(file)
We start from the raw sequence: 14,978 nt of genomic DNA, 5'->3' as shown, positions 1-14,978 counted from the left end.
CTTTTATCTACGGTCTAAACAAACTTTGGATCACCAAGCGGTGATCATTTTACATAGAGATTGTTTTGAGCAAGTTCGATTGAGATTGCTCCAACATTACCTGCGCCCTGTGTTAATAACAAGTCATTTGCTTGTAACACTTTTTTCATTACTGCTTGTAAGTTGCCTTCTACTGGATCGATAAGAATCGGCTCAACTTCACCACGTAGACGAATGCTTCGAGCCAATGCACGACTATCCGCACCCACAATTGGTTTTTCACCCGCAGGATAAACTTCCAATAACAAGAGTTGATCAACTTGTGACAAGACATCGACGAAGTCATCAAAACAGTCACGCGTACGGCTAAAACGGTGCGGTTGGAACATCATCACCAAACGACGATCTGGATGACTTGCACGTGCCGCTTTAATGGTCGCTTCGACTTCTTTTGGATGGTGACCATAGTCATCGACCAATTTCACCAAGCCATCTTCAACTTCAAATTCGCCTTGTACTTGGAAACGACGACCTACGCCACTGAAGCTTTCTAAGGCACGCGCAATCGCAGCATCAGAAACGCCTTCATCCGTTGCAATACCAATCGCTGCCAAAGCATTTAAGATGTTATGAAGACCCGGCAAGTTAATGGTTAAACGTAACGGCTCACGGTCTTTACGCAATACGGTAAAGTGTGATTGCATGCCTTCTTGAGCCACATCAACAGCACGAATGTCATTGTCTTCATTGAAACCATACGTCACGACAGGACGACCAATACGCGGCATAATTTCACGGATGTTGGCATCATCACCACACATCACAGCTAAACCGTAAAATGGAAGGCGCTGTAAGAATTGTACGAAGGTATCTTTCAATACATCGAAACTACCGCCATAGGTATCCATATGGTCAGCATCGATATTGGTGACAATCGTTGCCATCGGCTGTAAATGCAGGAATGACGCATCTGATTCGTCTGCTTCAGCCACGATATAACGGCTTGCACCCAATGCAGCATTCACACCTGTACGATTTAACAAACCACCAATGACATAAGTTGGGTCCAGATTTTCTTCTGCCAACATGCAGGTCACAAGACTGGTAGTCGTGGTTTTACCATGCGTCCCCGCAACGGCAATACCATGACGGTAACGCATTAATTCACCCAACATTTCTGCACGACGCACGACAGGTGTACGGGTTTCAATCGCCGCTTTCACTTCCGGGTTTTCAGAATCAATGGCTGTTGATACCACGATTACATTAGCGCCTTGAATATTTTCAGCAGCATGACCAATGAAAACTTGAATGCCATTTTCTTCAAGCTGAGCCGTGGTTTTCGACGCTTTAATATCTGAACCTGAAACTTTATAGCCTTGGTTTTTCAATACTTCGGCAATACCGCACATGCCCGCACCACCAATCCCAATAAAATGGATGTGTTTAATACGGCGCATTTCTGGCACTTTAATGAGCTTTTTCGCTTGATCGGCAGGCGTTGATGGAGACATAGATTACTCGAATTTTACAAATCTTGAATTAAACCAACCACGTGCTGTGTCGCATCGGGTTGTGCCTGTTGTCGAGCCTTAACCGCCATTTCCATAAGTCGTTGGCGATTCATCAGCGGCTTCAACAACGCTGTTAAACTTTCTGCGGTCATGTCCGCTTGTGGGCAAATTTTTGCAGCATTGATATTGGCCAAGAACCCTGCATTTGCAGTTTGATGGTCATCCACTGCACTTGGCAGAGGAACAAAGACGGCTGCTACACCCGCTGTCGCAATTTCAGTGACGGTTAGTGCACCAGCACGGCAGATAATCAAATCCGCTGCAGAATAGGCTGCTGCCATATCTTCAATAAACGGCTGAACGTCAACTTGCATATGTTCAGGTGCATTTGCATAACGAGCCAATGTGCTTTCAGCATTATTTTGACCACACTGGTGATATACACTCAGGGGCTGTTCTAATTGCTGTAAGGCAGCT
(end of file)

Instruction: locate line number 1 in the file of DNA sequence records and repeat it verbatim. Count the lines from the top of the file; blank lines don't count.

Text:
We start from the raw sequence: 14,978 nt of genomic DNA, 5'->3' as shown, positions 1-14,978 counted from the left end.